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Old 03-07-2012, 07:54 AM
 
Location: The western periphery of Terra Australis
24,683 posts, read 45,352,353 times
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Quote:
Originally Posted by kidyankee764 View Post
Almost every American I know has been outside of the country at least once.
Which just means you live in a well-to-do community in CT where the lawns are always nicely manicured.
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Old 03-07-2012, 10:19 AM
 
Location: Toronto
3,338 posts, read 5,789,769 times
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Pretty much cost and financial pragmatism/personal situation for me -- I do honestly wonder how many young people my age have the time and money to go so many places.

I actually would really like to see the Old World and have long been interested in many things that I could only see there and not in North America, such as ancient history etc.

I'm Canadian and most 20 to 30 year-olds I know among former classmates/friends/colleagues have been to Europe or else overseas (so much that it's like a rite of passage) and before, when I kept in touch online, got flooded with travel photos every day from them -- it's actually only a small minority that haven't, and I feel kind of odd. I don't know how many of them do it, presumably since I know a lot of them don't come out of university/college or school earning a lot? They take loans or have parental support I guess and options that aren't open to me.

When I do ever get to afford to travel though, I know I'll be not the kind that just goes around and takes pics to show off to people, or check things off lists.

Last edited by Stumbler.; 03-07-2012 at 11:11 AM..
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Old 03-07-2012, 10:34 AM
 
Location: Toronto
3,338 posts, read 5,789,769 times
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Quote:
Originally Posted by Alberta_Man View Post
You live in Bellingham, WA and you've never been to Canada? You could practically walk there from Bellingham.
Quote:
Originally Posted by Lamplight View Post
No passport currently, though I do plan to get one and when I do I'll definitely visit Vancouver.
I can't remember when it was exactly when the passport was a requirement but you didn't need one several years back I think (kind of took it for granted then).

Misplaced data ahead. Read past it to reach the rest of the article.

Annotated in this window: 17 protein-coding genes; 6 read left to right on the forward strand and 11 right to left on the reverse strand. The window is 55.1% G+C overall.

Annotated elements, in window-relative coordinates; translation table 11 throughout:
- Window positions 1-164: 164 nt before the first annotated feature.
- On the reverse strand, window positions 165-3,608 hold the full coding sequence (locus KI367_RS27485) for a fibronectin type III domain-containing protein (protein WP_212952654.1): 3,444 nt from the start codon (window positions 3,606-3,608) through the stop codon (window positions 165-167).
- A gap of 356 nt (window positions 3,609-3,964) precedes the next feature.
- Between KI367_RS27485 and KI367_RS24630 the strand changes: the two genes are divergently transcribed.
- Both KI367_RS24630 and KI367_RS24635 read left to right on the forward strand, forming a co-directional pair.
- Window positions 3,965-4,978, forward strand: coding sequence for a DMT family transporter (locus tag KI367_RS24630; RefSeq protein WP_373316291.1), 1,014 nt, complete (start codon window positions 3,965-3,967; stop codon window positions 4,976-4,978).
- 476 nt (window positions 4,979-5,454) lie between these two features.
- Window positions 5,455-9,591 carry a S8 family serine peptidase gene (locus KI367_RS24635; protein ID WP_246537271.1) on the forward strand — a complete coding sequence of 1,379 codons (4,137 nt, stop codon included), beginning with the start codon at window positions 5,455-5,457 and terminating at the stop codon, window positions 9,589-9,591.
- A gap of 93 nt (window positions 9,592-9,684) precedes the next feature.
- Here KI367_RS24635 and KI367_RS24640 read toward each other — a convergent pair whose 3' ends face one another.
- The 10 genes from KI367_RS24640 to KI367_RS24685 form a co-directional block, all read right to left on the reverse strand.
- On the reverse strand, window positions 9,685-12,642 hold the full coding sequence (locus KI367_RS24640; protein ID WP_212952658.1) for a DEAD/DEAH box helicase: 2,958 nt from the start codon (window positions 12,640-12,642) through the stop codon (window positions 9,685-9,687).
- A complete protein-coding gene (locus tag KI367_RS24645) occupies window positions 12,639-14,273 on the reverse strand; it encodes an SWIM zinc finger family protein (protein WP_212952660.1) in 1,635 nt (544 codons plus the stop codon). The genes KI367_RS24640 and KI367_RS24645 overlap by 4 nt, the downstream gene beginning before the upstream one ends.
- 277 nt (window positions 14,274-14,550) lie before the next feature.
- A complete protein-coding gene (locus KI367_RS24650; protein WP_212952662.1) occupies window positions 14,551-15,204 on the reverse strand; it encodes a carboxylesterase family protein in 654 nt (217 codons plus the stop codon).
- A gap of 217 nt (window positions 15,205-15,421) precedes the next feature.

I can almost remember the days when Canada-US border travel was so easy more than a decade ago in the 90s (it was like they only asked you a couple of questions or so and you'd be off in a minute) but that was of course before when 9-11 happened, when I was a young teen.
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Old 03-07-2012, 11:58 AM
 
Location: Bellingham, WA
9,745 posts, read 14,177,403 times
Reputation: 14796
Quote:
Originally Posted by Taynxtlvl View Post
That is not okay at all. Recession or not.
That's actually been the case with every full-time job I've ever had: no vacation time for the first year. After the first year, you'd get five days of vacation. After two years, ten days, then you didn't get 15 days until you'd been there five years or more. At my last job, you weren't offered 15 days of vacation until you'd been there for ten years, and the business hadn't even been around that long, so no one had that much vacation time. Granted, the owner took week-long vacations multiple times throughout the year, but everyone else would go for a week and no more. And 99% of the time they'd just go to Florida.
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Old 03-07-2012, 12:31 PM
 
Location: Coastal Northeast
16,730 posts, read 23,151,705 times
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Quote:
Originally Posted by Trimac20 View Post
Which just means you live in a well-to-do community in CT where the lawns are always nicely manicured.
Not really "well to do". It's more middle class (for CT) than anything. And I meet people from all over - nearly all of whom have been to [at least] Europe.
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Old 03-07-2012, 01:20 PM
 
Location: The Magnolia City
8,931 posts, read 11,796,452 times
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I can say with all sincerity that, with the exception of Paris, I have no real desire to see Western or Northern Europe. Not anxious to see Asia, either, but I feel like I might be shunned for admitting that.